Evaluation of the Effect of Bacillus Pumilus Precipitate on the Strength and Durability of Concrete

Oriola, Folagbade Olusoga Peter, Sani, John Engbonye, Anebi, Morgan Adah


Microbiologically induced calcite precipitate (MICP) also called bio-mineralization is a process by which living organism’s forms inorganic solids. The basic principles of MICP involves the formation of urease by the Bacillus species and the hydrolyze urea produce ammonia and carbon dioxide, and the ammonia released to the surroundings subsequently increases pH leading to accumulation of insoluble calcite (CaCO3). Bacillus pumilus is a common soil bacterium which can induce the precipitation of calcite. The effect of different concentrations of B. pumilus on the compressive strength and durability of concrete was studied. It was found that the concrete treated with bacteria (i.e. concrete mixed with bacteria and concrete cured in bacteria suspension) performed better than the control concrete. Though the treated concrete were stronger than the control in terms of compressive strength, the strength increase was more pronounced at early ages (7 & 14 days) than at later ages (21 & 28 days); the best performance at 28days was an increase of about 6% above the compressive strength of the control for concrete mixed with bacteria, at a suspension density of 1.5x108 cells/ml. The durability performance improved with increase in the concentration of B. pumilus, though there was no significant difference between the performance of concrete mixed with bacteria and concrete cured in bacteria suspension. At 28 days, the weight loss was 16.5%, 11.8%, 17.8% and 14.2% for concrete mixed with bacteria at concentration of 0, 1.5E8, 12E8 and 24E8 cells/ml respectively. Similarly, at 28 days, the weight loss was 16.5%, 15.5%, 15.7% and 15% for concrete cured in cementation reagent containing various B. pumilus suspension at density of 0, 1.5E8, 12E8 and 24E8 cells/ml respectively. Furthermore, the general trend for loss of weight under acidic condition was increase in loss of weight with duration of immersion but the rate of loss decreased with age. The depositions of calcite inside the micro cracks of concrete by B. pumilus were analyzed under scanning electron microscope (SEM). The unique imaging and microanalysis capacities of SEM established the presence of calcite precipitation inside cracks, bacterial impressions and new calcite layer on the concrete surface of concrete. This calcite layer improves the compressive strength and impermeability of the concrete, thereby increasing its resistance to acidic environment especially at 1.5 x 108cells/ml B. pumilus suspension.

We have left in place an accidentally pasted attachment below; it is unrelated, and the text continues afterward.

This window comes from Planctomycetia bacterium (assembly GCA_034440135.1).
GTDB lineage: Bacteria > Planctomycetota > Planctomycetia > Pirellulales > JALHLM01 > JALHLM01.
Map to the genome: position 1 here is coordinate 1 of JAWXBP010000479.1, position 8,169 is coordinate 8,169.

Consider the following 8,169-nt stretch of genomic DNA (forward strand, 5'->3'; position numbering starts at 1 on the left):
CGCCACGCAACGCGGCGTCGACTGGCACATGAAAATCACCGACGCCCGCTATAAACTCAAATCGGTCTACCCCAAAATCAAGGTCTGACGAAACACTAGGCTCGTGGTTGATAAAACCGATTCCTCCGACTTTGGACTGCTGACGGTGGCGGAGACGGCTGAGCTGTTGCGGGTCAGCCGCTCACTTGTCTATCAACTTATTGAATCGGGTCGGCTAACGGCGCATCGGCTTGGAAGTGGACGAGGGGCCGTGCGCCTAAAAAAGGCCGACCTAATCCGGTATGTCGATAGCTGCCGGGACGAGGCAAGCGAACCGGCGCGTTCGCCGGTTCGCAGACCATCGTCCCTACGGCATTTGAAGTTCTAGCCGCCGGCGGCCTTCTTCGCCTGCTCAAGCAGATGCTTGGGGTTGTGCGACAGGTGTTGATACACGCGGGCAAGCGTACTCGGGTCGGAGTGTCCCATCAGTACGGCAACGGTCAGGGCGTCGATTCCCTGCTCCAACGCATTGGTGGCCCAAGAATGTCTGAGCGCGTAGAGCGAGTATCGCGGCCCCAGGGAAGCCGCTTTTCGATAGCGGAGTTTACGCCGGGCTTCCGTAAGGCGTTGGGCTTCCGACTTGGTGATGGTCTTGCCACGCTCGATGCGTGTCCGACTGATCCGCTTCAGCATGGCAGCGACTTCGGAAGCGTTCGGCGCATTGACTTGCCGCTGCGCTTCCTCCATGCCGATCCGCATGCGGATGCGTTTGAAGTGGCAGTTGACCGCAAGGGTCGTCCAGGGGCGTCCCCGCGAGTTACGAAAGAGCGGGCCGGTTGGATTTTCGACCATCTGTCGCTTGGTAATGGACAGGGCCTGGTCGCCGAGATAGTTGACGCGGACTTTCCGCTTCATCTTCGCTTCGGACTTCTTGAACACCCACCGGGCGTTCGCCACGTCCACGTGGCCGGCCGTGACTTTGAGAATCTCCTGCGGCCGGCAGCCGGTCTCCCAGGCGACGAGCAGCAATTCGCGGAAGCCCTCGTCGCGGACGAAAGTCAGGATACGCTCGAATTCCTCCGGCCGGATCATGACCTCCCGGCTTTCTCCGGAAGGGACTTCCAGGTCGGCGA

Keywords: Bacillus Pumilus, Concrete, Compressive strength and Durability


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ISSN (Paper)2224-5790 ISSN (Online)2225-0514

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